Erasmus Alvey Darwin
Erasmus Alvey Darwin (29 December 1804 – 26 August 1881), nicknamed Eras or Ras, was the older brother of Charles Darwin, born five years earlier, and also brought up at the family home, The Mount House, Shrewsbury, Shropshire, England. He was the only other boy in the family, the fourth of six children of Robert and Susannah Darwin (née Wedgwood), and the grandson of Erasmus Darwin, and of Josiah Wedgwood, a family of the Unitarian church. See also Darwin — Wedgwood family. He was a member of the semi-secretive Cambridge Apostles society, a debating club largely reserved for the brightest students.
He attended Shrewsbury School 1815–1822 as a boarder, and as a frail and studious boy his interest was in books and plants rather than friends. His mother died in 1817 and he was joined at the school by his brother Charles in September 1818. Eras became bored with the classical curriculum and took an interest in chemistry, with Charles as his assistant. They had a garden shed at their home fitted out as a laboratory.
In 1822 Eras went on to a medical course at Christ's College, Cambridge where he studied Chemistry under Professor James Cumming. When it came to be time for his one-year external hospital study in 1825 he went to Edinburgh University, accompanying his younger brother who was just starting a course there in medicine. They planned ahead, Erasmus thinking "It will be very pleasant our being together, we shall be as cozy as possible", arriving early at Edinburgh to make social contact with old friends of the family in Whig society, and so "we can both read like horses". Erasmus enrolled with John Lizars, a "charming" and respectable surgeon on the other side of Surgeon's Square from his chief rival as a private tutor, the flamboyant Robert Knox who two years later became embroiled with the body-snatchers Burke and Hare. At the end of his hospital study year Erasmus enrolled in a London anatomy school, leaving Charles behind.
By 1828 Erasmus was ready to sit his Bachelor of Medicine exam at the University of Cambridge, and early in the new year he was accompanied to Cambridge by his brother Charles who had given up on medical studies and was now starting a course to qualify as a clergyman. That summer he went on a Continental tour to Munich, Milan and Vienna, and on his return home during the Christmas holiday he and Charles visited London, touring the scientific institutions.
In the summer of 1829 he gave up medicine as his father Doctor Robert Waring Darwin considered that Erasmus's "delicate frame" could not withstand a career "involving, if successful, a severe strain on body & mind" and decided to pension him off. Eras was "very agreeable" to retiring at the age of 26 and planned to live in London with "an air cushion in his rooms" to allow a visiting Charles to stay with him. The brothers visited the Birmingham Music Festival for what Charles described as the "most glorious" experience. That Christmas Charles visited Eras in London for three weeks, making use of the air-bed, then again at Easter 1831 before "geologising" in Wales, but as Erasmus was out of town when the opportunity to join the Voyage of the Beagle came up, Charles took lodgings in London to make his arrangements. The departure was delayed, and Erasmus visited Plymouth for a few days to be shown round HMS Beagle by Charles. He was still on board on the morning of 10 December to say his farewells just before she set out.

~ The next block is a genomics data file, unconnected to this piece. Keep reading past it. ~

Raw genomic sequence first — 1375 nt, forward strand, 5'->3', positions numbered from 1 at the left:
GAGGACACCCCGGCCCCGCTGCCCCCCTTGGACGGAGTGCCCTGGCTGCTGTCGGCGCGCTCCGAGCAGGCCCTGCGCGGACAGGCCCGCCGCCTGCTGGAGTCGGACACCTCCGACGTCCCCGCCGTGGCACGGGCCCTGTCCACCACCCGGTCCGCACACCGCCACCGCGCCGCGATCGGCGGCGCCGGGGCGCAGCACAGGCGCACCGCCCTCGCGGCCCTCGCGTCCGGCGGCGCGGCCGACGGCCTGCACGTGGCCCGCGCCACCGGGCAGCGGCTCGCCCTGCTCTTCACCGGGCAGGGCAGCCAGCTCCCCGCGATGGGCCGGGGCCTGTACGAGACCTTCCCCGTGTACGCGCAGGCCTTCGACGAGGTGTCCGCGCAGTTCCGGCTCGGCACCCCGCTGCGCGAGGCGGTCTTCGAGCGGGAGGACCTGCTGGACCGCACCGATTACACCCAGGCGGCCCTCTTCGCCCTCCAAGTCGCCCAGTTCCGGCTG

There was an open secret in the family in 1833 that Erasmus was carrying on with Fanny Wedgwood, Hensleigh Wedgwood's wife, and as his sister Catherine wrote to Charles, "Papa continually prophesies a fine paragraph in the Paper about them". The Wedgwoods had a baby, ending his "junkitting at her house", but the affair resurfaced so Erasmus was "paired off" with Emma Wedgwood to avert "an action in the Papers."
In May 1834 Charles got a letter from his sisters recommending Poor Laws and Paupers Illustrated in pamphlet-sized parts by the fiercely independent literary Whig Harriet Martineau, and telling him that "Erasmus knows her & is a very great admirer & every body reads her little books & if you have a dull hour you can, and then throw them overboard, that they may not take up your precious room".
In October 1836 after Charles returned from the voyage he stayed with his brother in a bustling London, where Erasmus enjoyed a life of literary leisure, his week revolving around intellectual dinner parties, spending his days with Miss Martineau. Their father was concerned that her radicalism made her unsuitable as a daughter-in-law, and possibly a bad influence on his boys. Charles wrote that "Erasmus is just returned from driving out Miss Martineau.— Our only protection from so admirable a sister-in-law is in her working him too hard. He begins to perceive, (to use his own expression) he shall be not much better than her 'nigger'.— Imagine poor Erasmus a nigger to so philosophical & energetic a lady.— How pale & woe begone he will look.— She already takes him to task about his idleness— She is going some day to explain to him her notions about marriage— Perfect equality of rights is part of her doctrine. I much doubt whether it will be equality in practice. We must pray for our poor 'nigger'." In December Charles called on Martineau and remarked that "She was very agreeable and managed to talk on a most wonderful number of subjects, considering the limited time. I was astonished to find how little ugly she is, but as it appears to me, she is overwhelmed with her own projects, her own thoughts and own abilities. Erasmus palliated all this, by maintaining one ought not to look at her as a woman."